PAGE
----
Save the Big Cats

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The term Big Cat according to various Organizations includes only the Panthera genus with its five species, namely the tiger, the leopard, the lion, the jaguar, and the snow leopard. But others also include the cheetah and the puma in this group.

They live in countries stretching the globe, from the highlands of Russia, Mongolia, Central Asia and India, through Africa, North, Central and South America.[1]

[1] Quora:

The Problem

It can be difficult to picture a world where big cats and humans live alongside one another in harmony. The stigma surrounding big cats with a reputation for being aggressive and dangerous towards humans proves to be a considerable issue hindering big cat conservation. The other main issues are habitat loss and degradation due to expansive land-use change for agriculture, palm oil plantation and transport infrastructure which fragments the landscape, rendering what was pristine habitats now inhospitable for the felines.

Poaching remains another issue facing big cat species. Tigers, leopards, lions, and snow leopards are commonly killed, and their parts sold for the illegal wildlife trade market. The Traditional Chinese Medicine market contributes to a large proportion of the illicit trade, along with demand for the fur to fabricate lavish clothing materials. 

Lions and tigers are also infamously bred to accustom them to close human contact for touristic purposes, completely interfering with their instinctive behavior. Once the cubs reach adult age, they are normally moved to open areas where rich hunters pay to have their heads displayed as a trophies (Trophy Hunting), retaining no conservation value.[2]

[2] Big Cat Allies:

Save the Big Cats

Environmental Consequences

Given the 2015 IUCN report, of all species of big cats, 5 tigers are considered extinct or regionally extinct, and the remaining species oscillate between Vulnerable (VU), Endangered (EN) and Critically Endangered (CR).[3]

All big cats play a vital role in maintaining ecosystem functionality. If any of the big cat species were to go extinct, as keystone predators, the ecosystem would undoubtedly shift, likely with negative consequences for the diversity and abundance of other species.[4] 

[3] IUCN:

[4] Society for Conservation Biology:

Possible Solutions

To reduce hunting of wild cats, big cats are often kept in protected areas and monitored by rangers. Resources are used to train rangers, fund equipment, and develop intelligence networks to help target the right areas.

To reduce the number of big cats killed by humans who feel their livestock is under threat, prey populations should be protected. Where big cats are living in unprotected areas, conservationists must monitor legal hunting of the prey species; ensuring the big cats have sufficient natural prey might reduce attacks on livestock.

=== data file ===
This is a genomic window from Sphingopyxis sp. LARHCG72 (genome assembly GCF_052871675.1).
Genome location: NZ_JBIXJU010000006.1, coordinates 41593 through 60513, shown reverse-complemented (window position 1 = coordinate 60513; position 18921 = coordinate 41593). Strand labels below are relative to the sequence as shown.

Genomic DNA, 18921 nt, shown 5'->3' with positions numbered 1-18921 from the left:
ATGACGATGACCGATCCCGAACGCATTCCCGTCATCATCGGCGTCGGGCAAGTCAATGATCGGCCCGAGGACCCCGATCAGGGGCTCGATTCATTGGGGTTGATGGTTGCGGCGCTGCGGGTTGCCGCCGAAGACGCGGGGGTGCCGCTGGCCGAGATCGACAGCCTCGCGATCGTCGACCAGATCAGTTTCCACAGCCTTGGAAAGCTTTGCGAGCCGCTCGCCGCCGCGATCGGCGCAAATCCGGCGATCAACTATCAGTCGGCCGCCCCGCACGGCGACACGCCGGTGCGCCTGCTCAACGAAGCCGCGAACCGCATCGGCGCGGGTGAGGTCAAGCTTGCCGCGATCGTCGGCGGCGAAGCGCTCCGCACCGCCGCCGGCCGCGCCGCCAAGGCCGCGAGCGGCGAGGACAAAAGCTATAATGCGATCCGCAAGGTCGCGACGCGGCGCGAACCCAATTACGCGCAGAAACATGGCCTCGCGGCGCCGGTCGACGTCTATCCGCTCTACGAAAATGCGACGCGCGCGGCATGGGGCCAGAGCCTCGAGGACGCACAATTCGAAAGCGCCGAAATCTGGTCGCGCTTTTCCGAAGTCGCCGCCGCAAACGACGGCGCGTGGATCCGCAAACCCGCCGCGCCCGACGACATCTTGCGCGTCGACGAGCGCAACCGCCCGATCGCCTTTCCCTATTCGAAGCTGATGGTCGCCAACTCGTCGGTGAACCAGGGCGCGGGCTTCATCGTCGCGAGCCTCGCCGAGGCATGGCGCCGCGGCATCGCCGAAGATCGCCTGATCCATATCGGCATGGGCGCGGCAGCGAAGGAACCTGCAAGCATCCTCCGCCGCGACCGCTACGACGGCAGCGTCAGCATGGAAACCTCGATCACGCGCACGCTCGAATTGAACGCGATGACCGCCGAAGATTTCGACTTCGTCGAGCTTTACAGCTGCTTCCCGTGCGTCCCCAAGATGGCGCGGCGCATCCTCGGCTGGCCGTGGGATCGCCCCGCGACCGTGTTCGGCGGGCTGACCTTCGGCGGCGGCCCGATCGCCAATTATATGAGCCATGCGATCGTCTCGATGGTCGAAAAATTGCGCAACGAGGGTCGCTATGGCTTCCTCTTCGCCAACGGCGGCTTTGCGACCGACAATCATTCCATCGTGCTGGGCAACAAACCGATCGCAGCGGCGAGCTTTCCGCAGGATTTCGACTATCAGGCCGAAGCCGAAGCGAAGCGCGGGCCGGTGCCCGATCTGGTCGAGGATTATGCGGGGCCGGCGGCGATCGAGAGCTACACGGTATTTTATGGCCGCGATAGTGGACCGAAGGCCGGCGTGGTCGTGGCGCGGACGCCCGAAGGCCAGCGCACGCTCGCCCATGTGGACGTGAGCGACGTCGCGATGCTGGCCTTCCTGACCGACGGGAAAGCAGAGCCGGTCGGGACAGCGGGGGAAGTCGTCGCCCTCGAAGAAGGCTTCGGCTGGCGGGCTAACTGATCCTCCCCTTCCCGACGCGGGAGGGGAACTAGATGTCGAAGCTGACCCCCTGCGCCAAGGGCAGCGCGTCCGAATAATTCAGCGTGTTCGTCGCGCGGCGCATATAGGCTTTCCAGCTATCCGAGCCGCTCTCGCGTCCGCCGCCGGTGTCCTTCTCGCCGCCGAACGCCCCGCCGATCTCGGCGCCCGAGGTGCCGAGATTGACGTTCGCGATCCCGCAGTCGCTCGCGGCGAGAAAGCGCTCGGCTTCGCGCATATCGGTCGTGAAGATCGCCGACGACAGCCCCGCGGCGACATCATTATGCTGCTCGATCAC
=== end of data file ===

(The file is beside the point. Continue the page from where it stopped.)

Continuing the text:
In areas where conflict between humans and big cats has become a serious issue, it may be possible to relocate either humans or big cats. It might also be possible to educate communities living near big cat habitats on  practices could help avoid conflict situations.

Campaigning and raising awareness against the use of big cat parts in Chinese medicine can also significantly reduce poaching.

WSF Activities and initiatives

The World Sustainability Foundation provides financial support for the Snow Leopard Trust (SLT), the only organization dedicated to snow leopard species conservation in 5 key countries in Asia. Its habitat coincides with a mountainous and rocky territory, impervious for researchers to explore and protect.

Save the Big Cats
Save the Big Cats
By raising funds and awareness, we are helping the SLT to support several initiatives focused on snow leopard monitoring, local community development, and anti-poaching unit training. Our collaboration will allow us to put two camera traps on Mongolian mountains to obtain more behavioral, ecological, and relational information about the local population, update the statistics and learn more about this “ghost cat”.

Snow Leopard project in India: 2023 results

In 2023, we supported the Snow Leopard Trust’s project by contributing to the purchase of 2 photo traps. The project was conducted in the state of Himachal Pradesh, India.

Figure 1 A curious snow leopard

40 photo traps were placed in the Great Himalayan National Park for 45 days between September 2023 and November 2023. The GHNP is a UNESCO World Biodiversity Site.

The results allow us to estimate the presence of at least 2 snow leopards in the national park.

Figure 2 Another snow leopard

Interestingly enough, researchers also found that common leopards also visit areas above the tree line, normally thought to be populated by snow leopards alone.

Figure 3 A common leopard

The importance of trap cameras in facilitating thorough studies and furthering research efforts through their recordings is highlighted by this camera trapping operation. Additionally, it captured the rare Western Tragopan in the region, a species endemic to Himachal Pradesh.

Figure 4 A Western Tragopan

Call to action

    • Sign Friend of the Earth petition to ban sale of tiger-based products.
    • Choose Friend of the Earth certified products from sustainable agriculture.
  • Promote awareness and fund selected onsite projects to protect endangered big cats.

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